Almost every management pack or financial performance report I have ever seen contains columns for actuals, a plan/budget/forecast (or all three), and a variance or variances. However, the value is not in the numbers and calculation, it is in the analysis and the storytelling.

This article draws on personal experiences to illustrate how a seemingly simple concept can create so many problems.

Where is the storytelling?

The extreme situation, which we still see far too often for my liking, is that there is no storytelling or narrative explaining the numbers. This is commonly at the behest of the c-level executive consumers who profess to understand their business to the extent that they do not need any explanation.

We often see this situation in privately owned organisations where senior executives have been in-situ for many years and run the business on ‘gut-feel’. I would say this is a short-sighted approach that completely ignores the risk attached to it. What if gutfeel no longer works, as illustrated during the recent pandemic disruption, or senior executives move on? This would leave the organisation lacking in information and, potentially, the skills within the finance team to step up to the plate.

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The most common situation is one that is discussed over-and-over again in forums. This is that so much time is spent on putting the numbers together that there is little time left for analysis and storytelling. This is the most frustrating scenario because finance has the skills but does not have time to use them to add value.

The cause of time deficiency can be due to the need to automate processes, improving productivity and thus freeing up the time for storytelling. However, if this problem is addressed and productivity is improved, the CFO and the finance team need to fight to retain this ‘extra time’ within the close cycle. Too often we see any time gains lost by a tightening of the close cycle. While a quicker close has benefits, the value that can be added by storytelling still trumps this.

What is the story we are telling?

For me, this is the most frustrating aspect of variances and one that goes back to my days as a financial controller in the 90’s. And, little has changed, as illustrated by a recent discussion I had with someone who works in the FP&A team of a large organisation.

The point of storytelling is that it needs to tell you something new. It is pointless repeating the same story month after month. Let us take 2020 as an extreme example. An organisation has a 2020 budget, created in the latter part of 2019, based on what was known at the time. And then the pandemic hits, the world changes and a new plan is put in place. The FP&A team in question already has a huge job to re-plan and keep things on track. What are they asked to do? To include the original budget and new plan in the management reports and provide a running narrative on variances to actual. The outcome? They spend hours every month explaining actual variances to a budget that is no longer applicable, repeating the same narrative over-and-over again.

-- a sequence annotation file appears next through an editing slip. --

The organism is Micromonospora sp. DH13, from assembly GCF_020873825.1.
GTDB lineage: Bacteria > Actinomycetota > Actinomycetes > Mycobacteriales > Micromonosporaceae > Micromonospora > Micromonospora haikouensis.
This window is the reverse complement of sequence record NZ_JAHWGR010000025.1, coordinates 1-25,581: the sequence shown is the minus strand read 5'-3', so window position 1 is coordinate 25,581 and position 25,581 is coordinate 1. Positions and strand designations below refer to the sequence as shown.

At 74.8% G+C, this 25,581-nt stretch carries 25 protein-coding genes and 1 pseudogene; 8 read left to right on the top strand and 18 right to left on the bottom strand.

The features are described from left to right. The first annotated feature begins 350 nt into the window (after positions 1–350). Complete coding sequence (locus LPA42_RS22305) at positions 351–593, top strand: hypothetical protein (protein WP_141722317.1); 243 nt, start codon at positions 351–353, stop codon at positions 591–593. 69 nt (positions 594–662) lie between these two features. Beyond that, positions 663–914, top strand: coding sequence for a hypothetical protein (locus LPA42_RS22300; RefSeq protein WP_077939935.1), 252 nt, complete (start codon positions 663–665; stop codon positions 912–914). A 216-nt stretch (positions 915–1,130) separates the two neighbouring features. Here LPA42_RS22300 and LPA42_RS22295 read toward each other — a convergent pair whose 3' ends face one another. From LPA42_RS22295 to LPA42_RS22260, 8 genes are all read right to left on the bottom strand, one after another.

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It is a pointless exercise and, more importantly, dilutes the story being told. As part of the adoption of the new plan, there should have been an exercise to compare the budget to the plan and the variances analysed. Once this exercise is complete, a line should be drawn under this and variances are now to the current plan. This is the process that should be repeated if continuous (or rolling) planning is adopted. The same concept should apply to profit bridges and the like.

I have heard the argument before that the reason that budget variance is continued is for external stakeholder purposes. I have yet to see any justification for this. There are disclosure obligations for quoted companies (“Key UK Listing Rule obligations”) which stipulate the need to update the market of “a change in financial condition, performance or expectation of performance if the change would be likely to lead to a substantial share price movement”. In this respect, if a budget is out of date and is replaced with a new plan, the difference should be explained to the market who then forget about the budget and concentrate on the future performance against this disclosure. If the market does this, why do we not do this internally?

Stick your head above the parapet!

We are getting to the point where the finance team need to stand-up and be counted. If we know something is wrong, does not make sense and is causing a problem, we need to be prepared to argue the case for change. If we do not, we will be stuck in a cycle of repeats, doing what we have always done and not developing the skills we want to display.

Be brave, select the right variance to analyse and tell a great story. Simples!